Valve was accused of promoting illegal gambling
skin yoke sued counter Strike Global Offensive ,CS:GO) is dismissed, partly because one of the plaintiffs never opened Steam or CS:GO,
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On January 7, a US federal court rejected claims that Valve was responsible for sites that let users – including minors – place bets. CS:GO Skins, which can be sold for real money.
as reported by pc gamer, the reason for this dismissal was that one of the plaintiffs had never opened or even played CS: GO Or Steam, both owned by Valve.
The lawsuit was first filed by parents who found their children were using third party websites to gamble CS:GO Skins Legal Action stated that Valve “facilitated” this illegal gambling and was misleading about its business.
Despite this, the plaintiffs were unable to convince the arbitrators that Valve was the “owner” of these skin gambling sites. Although the suit made it to arbitration and the courtroom, it was dismissed because the arbitrators had already made the decision.
As it was ruled that Valve was not involved in skin gambling, the plaintiffs claimed that the skin case CS: GO It was a form of gambling in itself, with which minors could gamble. The plaintiffs said that these skin cases were disguised as a game, which tricked the parents into paying children money to buy these cases.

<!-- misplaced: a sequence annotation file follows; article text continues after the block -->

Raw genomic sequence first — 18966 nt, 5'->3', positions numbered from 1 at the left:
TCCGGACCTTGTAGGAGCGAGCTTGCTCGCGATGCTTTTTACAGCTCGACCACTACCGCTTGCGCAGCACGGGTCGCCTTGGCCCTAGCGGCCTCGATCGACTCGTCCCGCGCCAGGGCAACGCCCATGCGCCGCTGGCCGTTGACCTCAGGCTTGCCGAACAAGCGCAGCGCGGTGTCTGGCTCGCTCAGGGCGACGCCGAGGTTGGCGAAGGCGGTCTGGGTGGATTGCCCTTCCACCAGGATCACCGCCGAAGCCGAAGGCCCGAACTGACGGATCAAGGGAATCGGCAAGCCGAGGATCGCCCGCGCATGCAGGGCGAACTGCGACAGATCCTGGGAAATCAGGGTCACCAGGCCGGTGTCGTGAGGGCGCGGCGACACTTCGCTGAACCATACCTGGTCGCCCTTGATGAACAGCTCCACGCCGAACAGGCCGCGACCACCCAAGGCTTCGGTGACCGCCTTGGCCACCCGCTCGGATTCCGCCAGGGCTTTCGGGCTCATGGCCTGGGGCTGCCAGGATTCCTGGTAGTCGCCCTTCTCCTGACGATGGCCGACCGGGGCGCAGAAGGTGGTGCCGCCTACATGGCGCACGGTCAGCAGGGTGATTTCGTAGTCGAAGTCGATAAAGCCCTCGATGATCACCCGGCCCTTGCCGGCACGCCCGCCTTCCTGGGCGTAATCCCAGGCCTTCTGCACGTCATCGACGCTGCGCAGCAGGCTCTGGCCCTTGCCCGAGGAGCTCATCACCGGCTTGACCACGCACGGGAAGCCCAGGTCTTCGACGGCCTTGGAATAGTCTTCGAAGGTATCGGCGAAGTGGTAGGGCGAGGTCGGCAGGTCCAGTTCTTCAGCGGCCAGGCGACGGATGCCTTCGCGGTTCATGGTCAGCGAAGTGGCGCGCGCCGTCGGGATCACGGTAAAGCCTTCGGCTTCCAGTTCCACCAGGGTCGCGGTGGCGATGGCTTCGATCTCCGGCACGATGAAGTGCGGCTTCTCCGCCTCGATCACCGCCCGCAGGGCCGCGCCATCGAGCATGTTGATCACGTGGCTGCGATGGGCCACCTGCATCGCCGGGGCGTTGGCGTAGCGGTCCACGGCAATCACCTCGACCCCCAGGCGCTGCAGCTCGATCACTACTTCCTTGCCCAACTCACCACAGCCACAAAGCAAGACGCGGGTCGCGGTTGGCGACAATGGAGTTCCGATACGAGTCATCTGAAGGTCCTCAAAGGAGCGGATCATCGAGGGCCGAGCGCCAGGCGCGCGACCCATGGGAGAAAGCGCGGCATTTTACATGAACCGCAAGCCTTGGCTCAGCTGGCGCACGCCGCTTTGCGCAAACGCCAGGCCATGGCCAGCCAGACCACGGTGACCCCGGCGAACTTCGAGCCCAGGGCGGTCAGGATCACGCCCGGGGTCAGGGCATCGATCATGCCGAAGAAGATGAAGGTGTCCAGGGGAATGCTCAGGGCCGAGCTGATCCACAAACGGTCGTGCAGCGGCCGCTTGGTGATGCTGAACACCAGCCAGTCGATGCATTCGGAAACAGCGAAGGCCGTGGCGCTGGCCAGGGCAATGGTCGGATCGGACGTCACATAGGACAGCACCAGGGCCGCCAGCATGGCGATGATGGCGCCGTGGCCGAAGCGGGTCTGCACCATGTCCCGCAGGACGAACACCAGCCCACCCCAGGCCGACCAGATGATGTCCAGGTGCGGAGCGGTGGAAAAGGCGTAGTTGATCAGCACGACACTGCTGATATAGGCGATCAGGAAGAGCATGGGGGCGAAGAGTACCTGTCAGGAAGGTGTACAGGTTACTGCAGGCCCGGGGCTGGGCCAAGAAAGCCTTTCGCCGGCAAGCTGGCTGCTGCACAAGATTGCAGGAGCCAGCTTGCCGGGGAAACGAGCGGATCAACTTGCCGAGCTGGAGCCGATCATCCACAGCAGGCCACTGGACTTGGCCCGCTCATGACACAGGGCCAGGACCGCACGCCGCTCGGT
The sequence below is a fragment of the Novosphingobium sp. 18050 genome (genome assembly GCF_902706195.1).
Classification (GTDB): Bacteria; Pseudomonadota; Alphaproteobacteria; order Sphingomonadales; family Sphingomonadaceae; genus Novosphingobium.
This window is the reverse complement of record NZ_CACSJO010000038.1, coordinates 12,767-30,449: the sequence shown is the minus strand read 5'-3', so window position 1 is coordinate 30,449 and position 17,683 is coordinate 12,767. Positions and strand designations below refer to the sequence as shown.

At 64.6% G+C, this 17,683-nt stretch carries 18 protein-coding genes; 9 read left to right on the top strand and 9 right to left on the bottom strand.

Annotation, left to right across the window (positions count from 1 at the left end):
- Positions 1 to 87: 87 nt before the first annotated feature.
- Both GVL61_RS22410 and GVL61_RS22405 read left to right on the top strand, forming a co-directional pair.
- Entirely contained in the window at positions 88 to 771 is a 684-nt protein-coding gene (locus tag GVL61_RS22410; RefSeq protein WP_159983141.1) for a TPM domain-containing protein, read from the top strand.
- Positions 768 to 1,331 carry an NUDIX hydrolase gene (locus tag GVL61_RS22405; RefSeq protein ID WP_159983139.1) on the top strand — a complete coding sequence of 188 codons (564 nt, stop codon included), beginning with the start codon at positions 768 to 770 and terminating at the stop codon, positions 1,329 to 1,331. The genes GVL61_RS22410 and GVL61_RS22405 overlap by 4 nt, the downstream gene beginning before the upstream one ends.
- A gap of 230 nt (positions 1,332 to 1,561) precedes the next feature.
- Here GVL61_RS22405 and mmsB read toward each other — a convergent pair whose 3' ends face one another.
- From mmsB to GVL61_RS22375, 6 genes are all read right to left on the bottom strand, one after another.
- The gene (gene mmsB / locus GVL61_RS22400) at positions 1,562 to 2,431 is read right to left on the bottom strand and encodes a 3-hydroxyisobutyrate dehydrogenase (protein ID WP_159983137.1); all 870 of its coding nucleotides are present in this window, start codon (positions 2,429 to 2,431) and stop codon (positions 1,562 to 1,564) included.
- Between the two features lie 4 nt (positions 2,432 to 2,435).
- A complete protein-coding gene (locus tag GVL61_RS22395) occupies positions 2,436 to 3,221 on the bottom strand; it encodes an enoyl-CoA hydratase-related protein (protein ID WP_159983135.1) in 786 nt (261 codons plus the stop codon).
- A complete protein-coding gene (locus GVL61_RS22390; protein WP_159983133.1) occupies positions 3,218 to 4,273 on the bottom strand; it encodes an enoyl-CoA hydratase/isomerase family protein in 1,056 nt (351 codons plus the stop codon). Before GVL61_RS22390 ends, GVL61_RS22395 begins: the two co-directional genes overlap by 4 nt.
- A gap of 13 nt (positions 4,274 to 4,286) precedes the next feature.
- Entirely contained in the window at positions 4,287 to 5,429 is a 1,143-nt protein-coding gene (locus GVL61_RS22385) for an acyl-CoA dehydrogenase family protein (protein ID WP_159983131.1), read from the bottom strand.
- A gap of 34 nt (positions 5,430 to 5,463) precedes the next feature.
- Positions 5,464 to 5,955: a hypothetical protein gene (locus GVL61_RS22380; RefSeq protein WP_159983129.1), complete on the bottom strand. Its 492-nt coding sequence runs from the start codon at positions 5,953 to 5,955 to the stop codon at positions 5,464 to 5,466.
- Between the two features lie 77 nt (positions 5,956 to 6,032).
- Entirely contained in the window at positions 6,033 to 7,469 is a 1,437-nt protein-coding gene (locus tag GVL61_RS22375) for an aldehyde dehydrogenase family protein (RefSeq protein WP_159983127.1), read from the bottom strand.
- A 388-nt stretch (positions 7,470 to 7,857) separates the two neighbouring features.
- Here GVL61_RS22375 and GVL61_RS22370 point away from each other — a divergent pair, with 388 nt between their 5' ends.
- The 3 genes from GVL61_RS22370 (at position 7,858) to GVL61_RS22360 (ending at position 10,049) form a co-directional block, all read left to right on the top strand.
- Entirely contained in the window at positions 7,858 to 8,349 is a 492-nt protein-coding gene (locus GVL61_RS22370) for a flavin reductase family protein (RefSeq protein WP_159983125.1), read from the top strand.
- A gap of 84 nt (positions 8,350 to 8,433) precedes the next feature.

This was dismissed by US District Judge James L. Robert because the plaintiffs “never visited the Valve or Steam website, never used Steam, never played CS:GO, and have never seen or read any representations about Valve CS: GO, keys, or weapon cases”.
The lawsuit was dismissed with prejudice, meaning that the plaintiffs involved could not bring the same claim to court again.
In other news, Activision’s Bobby Kotick has been named the second highest-paid CEO in the gaming industry – despite repeated claims of workplace misconduct.